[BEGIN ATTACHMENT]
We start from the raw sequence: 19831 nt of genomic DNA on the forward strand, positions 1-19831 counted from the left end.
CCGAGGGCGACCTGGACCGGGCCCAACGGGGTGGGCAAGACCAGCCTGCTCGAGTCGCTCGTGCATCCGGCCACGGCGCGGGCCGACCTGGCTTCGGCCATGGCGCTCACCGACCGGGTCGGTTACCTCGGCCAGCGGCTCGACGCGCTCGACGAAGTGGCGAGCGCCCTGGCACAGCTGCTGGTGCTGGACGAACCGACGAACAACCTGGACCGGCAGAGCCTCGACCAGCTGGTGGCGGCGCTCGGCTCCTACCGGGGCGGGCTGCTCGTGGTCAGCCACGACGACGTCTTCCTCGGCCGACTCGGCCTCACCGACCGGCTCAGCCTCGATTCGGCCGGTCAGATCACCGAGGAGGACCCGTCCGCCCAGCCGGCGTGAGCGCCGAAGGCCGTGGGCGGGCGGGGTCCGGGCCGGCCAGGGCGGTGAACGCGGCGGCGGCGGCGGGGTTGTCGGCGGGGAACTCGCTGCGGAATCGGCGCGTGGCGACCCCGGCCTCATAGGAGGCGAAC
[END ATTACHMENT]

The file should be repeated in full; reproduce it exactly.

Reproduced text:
We start from the raw sequence: 19831 nt of genomic DNA on the forward strand, positions 1-19831 counted from the left end.
CCGAGGGCGACCTGGACCGGGCCCAACGGGGTGGGCAAGACCAGCCTGCTCGAGTCGCTCGTGCATCCGGCCACGGCGCGGGCCGACCTGGCTTCGGCCATGGCGCTCACCGACCGGGTCGGTTACCTCGGCCAGCGGCTCGACGCGCTCGACGAAGTGGCGAGCGCCCTGGCACAGCTGCTGGTGCTGGACGAACCGACGAACAACCTGGACCGGCAGAGCCTCGACCAGCTGGTGGCGGCGCTCGGCTCCTACCGGGGCGGGCTGCTCGTGGTCAGCCACGACGACGTCTTCCTCGGCCGACTCGGCCTCACCGACCGGCTCAGCCTCGATTCGGCCGGTCAGATCACCGAGGAGGACCCGTCCGCCCAGCCGGCGTGAGCGCCGAAGGCCGTGGGCGGGCGGGGTCCGGGCCGGCCAGGGCGGTGAACGCGGCGGCGGCGGCGGGGTTGTCGGCGGGGAACTCGCTGCGGAATCGGCGCGTGGCGACCCCGGCCTCATAGGAGGCGAAC